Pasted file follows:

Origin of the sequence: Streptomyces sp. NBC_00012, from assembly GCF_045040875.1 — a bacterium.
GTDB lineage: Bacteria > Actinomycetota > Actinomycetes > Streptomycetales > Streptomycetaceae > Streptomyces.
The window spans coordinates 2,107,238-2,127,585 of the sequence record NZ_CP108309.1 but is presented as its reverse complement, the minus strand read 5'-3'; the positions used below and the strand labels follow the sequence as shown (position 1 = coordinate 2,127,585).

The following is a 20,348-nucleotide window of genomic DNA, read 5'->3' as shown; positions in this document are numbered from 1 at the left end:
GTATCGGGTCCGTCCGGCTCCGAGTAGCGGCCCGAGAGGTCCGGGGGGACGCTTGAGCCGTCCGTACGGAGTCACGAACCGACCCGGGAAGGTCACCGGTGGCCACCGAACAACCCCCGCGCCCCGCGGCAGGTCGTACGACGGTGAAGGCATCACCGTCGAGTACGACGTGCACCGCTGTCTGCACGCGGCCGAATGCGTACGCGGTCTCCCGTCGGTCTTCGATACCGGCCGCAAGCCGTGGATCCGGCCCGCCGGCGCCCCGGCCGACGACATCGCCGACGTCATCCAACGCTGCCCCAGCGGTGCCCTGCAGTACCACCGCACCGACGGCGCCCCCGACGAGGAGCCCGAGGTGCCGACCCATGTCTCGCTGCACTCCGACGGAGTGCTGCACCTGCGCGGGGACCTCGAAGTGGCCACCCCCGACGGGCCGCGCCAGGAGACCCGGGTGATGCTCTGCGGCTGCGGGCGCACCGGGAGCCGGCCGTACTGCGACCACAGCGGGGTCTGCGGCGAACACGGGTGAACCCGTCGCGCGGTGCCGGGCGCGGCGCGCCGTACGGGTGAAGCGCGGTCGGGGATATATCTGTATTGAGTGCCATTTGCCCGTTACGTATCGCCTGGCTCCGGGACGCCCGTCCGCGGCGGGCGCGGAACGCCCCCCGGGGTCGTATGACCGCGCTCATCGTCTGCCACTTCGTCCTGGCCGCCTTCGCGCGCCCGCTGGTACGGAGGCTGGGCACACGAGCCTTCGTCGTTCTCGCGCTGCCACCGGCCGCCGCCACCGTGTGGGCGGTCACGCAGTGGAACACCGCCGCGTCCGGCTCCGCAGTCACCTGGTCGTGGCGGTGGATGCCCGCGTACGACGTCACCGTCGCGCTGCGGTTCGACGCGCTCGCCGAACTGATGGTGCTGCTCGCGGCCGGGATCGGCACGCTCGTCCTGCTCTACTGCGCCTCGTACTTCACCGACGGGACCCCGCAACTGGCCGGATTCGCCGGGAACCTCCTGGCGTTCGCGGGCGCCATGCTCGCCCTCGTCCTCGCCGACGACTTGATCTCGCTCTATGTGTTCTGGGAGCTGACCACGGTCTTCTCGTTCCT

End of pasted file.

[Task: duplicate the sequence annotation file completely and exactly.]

Origin of the sequence: Streptomyces sp. NBC_00012, from assembly GCF_045040875.1 — a bacterium.
GTDB lineage: Bacteria > Actinomycetota > Actinomycetes > Streptomycetales > Streptomycetaceae > Streptomyces.
The window spans coordinates 2,107,238-2,127,585 of the sequence record NZ_CP108309.1 but is presented as its reverse complement, the minus strand read 5'-3'; the positions used below and the strand labels follow the sequence as shown (position 1 = coordinate 2,127,585).

The following is a 20,348-nucleotide window of genomic DNA, read 5'->3' as shown; positions in this document are numbered from 1 at the left end:
GTATCGGGTCCGTCCGGCTCCGAGTAGCGGCCCGAGAGGTCCGGGGGGACGCTTGAGCCGTCCGTACGGAGTCACGAACCGACCCGGGAAGGTCACCGGTGGCCACCGAACAACCCCCGCGCCCCGCGGCAGGTCGTACGACGGTGAAGGCATCACCGTCGAGTACGACGTGCACCGCTGTCTGCACGCGGCCGAATGCGTACGCGGTCTCCCGTCGGTCTTCGATACCGGCCGCAAGCCGTGGATCCGGCCCGCCGGCGCCCCGGCCGACGACATCGCCGACGTCATCCAACGCTGCCCCAGCGGTGCCCTGCAGTACCACCGCACCGACGGCGCCCCCGACGAGGAGCCCGAGGTGCCGACCCATGTCTCGCTGCACTCCGACGGAGTGCTGCACCTGCGCGGGGACCTCGAAGTGGCCACCCCCGACGGGCCGCGCCAGGAGACCCGGGTGATGCTCTGCGGCTGCGGGCGCACCGGGAGCCGGCCGTACTGCGACCACAGCGGGGTCTGCGGCGAACACGGGTGAACCCGTCGCGCGGTGCCGGGCGCGGCGCGCCGTACGGGTGAAGCGCGGTCGGGGATATATCTGTATTGAGTGCCATTTGCCCGTTACGTATCGCCTGGCTCCGGGACGCCCGTCCGCGGCGGGCGCGGAACGCCCCCCGGGGTCGTATGACCGCGCTCATCGTCTGCCACTTCGTCCTGGCCGCCTTCGCGCGCCCGCTGGTACGGAGGCTGGGCACACGAGCCTTCGTCGTTCTCGCGCTGCCACCGGCCGCCGCCACCGTGTGGGCGGTCACGCAGTGGAACACCGCCGCGTCCGGCTCCGCAGTCACCTGGTCGTGGCGGTGGATGCCCGCGTACGACGTCACCGTCGCGCTGCGGTTCGACGCGCTCGCCGAACTGATGGTGCTGCTCGCGGCCGGGATCGGCACGCTCGTCCTGCTCTACTGCGCCTCGTACTTCACCGACGGGACCCCGCAACTGGCCGGATTCGCCGGGAACCTCCTGGCGTTCGCGGGCGCCATGCTCGCCCTCGTCCTCGCCGACGACTTGATCTCGCTCTATGTGTTCTGGGAGCTGACCACGGTCTTCTCGTTCCT